For ROIs time course analysis, eight ROIs were anatomically defined and applied to co-registered data, including the cingulate cortex, motor cortex, somatosensory cortex, caudate putamen, internal globus pallidus, external globus pallidus, subthalamic nucleus, and thalamus. The BOLD signal time courses were calculated for each ROI. One-way repeated measures ANOVA tests with Tukey post hoc analysis were conducted to evaluate frequency-dependent responses10. Significance level was set at *p < 0.05; **p < 0.01; ***p < 0.001. Data plotting and analysis were performed using Origin 2020.

Reporting summary

Further information on research design is available in the Nature Research Reporting Summary linked to this article.

Data availability

The authors declare that the data supporting the findings of this study are available within the article and its Supplementary Information files or available from the corresponding authors upon reasonable request, including all raw MRI image files. The source data underlying Figs. 1e–i, 2b–g, 3g-h, 5a–h, and 6b, and Supplementary Figs. 1, 2, 3, 4, 5, 10c, 12, and 14 are provided as a Source Data file.

Code availability

Custom code used in this study has been deposited on GitHub.


  1. 1.

    Kemler, M. A. et al. Spinal cord stimulation in patients with chronic reflex sympathetic dystrophy. N. Engl. J. Med. 343, 618–624 (2000).

    CAS  PubMed  Article  Google Scholar 

  2. 2.

    Ryugo, D. K., Kretzmer, E. A. & Niparko, J. K. Restoration of auditory nerve synapses in cats by cochlear implants. Science 310, 1490 (2005).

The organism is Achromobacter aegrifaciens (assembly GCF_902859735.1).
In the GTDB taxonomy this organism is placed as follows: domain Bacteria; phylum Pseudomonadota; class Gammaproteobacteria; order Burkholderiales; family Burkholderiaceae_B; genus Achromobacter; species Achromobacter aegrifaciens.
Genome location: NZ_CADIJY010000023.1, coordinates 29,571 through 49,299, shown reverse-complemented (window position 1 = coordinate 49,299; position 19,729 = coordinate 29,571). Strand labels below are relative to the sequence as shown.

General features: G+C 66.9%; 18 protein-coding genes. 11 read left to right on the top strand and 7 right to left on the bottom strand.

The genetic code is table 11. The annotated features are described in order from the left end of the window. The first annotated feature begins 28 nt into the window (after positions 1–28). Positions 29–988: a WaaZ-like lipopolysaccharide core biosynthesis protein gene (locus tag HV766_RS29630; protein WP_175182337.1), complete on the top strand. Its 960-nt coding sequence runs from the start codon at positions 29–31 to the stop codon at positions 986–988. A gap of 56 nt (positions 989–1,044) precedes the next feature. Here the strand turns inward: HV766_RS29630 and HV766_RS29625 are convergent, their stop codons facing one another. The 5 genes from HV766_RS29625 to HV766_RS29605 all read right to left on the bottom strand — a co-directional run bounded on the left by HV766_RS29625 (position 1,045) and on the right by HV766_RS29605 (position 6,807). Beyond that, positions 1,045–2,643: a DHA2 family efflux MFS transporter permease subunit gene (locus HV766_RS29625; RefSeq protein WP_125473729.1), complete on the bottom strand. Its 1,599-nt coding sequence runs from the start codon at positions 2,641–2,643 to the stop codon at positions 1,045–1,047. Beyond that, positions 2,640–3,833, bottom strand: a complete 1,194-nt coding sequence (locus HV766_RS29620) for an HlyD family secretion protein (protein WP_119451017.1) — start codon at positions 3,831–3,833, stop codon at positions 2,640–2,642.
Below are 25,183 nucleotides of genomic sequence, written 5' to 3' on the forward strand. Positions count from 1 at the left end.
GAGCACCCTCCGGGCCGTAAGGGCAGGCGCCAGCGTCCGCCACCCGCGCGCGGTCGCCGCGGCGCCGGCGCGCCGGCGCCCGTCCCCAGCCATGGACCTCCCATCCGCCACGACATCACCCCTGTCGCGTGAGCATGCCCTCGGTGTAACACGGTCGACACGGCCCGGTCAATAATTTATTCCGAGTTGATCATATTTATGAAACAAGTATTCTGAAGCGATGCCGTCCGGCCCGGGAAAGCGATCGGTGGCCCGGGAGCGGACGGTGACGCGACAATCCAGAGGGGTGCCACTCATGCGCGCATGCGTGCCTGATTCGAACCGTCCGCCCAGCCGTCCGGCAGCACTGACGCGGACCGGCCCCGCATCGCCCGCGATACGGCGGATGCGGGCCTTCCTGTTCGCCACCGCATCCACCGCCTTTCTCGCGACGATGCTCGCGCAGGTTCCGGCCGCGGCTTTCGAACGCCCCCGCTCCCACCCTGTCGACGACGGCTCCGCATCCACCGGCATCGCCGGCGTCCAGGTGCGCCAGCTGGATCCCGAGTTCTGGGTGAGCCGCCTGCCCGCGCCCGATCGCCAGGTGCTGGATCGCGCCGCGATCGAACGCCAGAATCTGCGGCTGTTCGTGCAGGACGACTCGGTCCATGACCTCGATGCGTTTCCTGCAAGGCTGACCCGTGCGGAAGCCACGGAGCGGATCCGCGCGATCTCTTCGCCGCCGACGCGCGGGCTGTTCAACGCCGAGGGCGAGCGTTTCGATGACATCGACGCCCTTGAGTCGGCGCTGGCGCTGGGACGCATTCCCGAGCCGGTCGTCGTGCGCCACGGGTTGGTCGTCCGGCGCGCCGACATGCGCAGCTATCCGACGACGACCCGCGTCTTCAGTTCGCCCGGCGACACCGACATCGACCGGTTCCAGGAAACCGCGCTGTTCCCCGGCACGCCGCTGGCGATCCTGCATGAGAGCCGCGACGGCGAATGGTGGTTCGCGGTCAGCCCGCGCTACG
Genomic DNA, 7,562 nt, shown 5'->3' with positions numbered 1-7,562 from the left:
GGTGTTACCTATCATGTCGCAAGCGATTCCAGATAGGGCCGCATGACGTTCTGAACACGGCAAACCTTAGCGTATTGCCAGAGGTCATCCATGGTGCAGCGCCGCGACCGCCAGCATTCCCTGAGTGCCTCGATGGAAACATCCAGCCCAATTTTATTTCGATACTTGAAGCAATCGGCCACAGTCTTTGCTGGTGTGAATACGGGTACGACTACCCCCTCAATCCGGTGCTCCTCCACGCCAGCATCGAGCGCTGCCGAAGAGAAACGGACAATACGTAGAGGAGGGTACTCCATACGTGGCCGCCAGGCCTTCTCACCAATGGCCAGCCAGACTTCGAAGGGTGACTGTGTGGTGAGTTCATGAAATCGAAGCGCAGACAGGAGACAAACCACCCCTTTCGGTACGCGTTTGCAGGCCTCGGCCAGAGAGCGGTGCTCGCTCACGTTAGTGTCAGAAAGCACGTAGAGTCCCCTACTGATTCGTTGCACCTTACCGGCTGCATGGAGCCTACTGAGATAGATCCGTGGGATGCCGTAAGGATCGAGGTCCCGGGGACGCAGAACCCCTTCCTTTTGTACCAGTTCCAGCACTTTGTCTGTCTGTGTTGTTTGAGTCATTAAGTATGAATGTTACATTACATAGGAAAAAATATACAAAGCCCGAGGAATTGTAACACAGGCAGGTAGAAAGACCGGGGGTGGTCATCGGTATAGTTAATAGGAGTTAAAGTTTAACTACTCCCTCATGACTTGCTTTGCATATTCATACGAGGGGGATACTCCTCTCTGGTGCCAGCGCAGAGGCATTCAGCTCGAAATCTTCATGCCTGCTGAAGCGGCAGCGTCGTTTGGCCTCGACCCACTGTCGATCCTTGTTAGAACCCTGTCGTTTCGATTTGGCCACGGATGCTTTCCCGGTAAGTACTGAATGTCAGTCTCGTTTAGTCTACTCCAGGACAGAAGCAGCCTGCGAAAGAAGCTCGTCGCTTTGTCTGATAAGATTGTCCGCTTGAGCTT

ADS  CAS  PubMed  Article  Google Scholar 

  3. 3.

    Jackson, A. & Zimmermann, J. B. Neural interfaces for the brain and spinal cord—restoring motor function. Nat. Rev. Neurol. 8, 690 (2012).

    CAS  PubMed  Article  Google Scholar 

  4. 4.

    Milby, A. H., Halpern, C. H. & Baltuch, G. H. Vagus nerve stimulation for epilepsy and depression. Neurotherapeutics 5, 75–85 (2008).

    PubMed  PubMed Central  Article  Google Scholar 

  5. 5.

    Benabid, A. L., Chabardes, S., Mitrofanis, J. & Pollak, P. Deep brain stimulation of the subthalamic nucleus for the treatment of Parkinson’s disease. Lancet Neurol. 8, 67–81 (2009).

    PubMed  Article  Google Scholar 

  6. 6.

    Ressler, K. J. & Mayberg, H. S. Targeting abnormal neural circuits in mood and anxiety disorders: from the laboratory to the clinic. Nat. Neurosci. 10, 1116 (2007).

    CAS  PubMed  PubMed Central  Article  Google Scholar 

  7. 7.

    Pienaar, I. S. et al. Deep-brain stimulation associates with improved microvascular integrity in the subthalamic nucleus in Parkinson’s disease. Neurobiol. Dis. 74, 392–405 (2015).

    PubMed  Article  Google Scholar 

  8. 8.

    Yang, P. F. et al. Comparison of fMRI BOLD response patterns by electrical stimulation of the ventroposterior complex and medial thalamus of the rat. PLoS ONE 8, e66821 (2013).

    ADS  CAS  PubMed  PubMed Central  Article  Google Scholar 

  9. 9.

    Chao, T. H. H., Chen, J. H. & Yen, C. T. Repeated BOLD-fMRI imaging of deep brain stimulation responses in rats. PLoS ONE 9, e97305 (2014).

    ADS  PubMed  PubMed Central  Article  CAS  Google Scholar 

  10. 10.

    Van Den Berge, N. et al. Functional circuit mapping of striatal output nuclei using simultaneous deep brain stimulation and fMRI. Neuroimage 146, 1050–1061 (2017).

    Article  Google Scholar 

  11. 11.

    Lai, H. Y., Younce, J. R., Albaugh, D. L., Kao, Y. C. J. & Shih, Y. Y. I. Functional MRI reveals frequency-dependent responses during deep brain stimulation at the subthalamic nucleus or internal globus pallidus. Neuroimage 84, 11–18 (2014).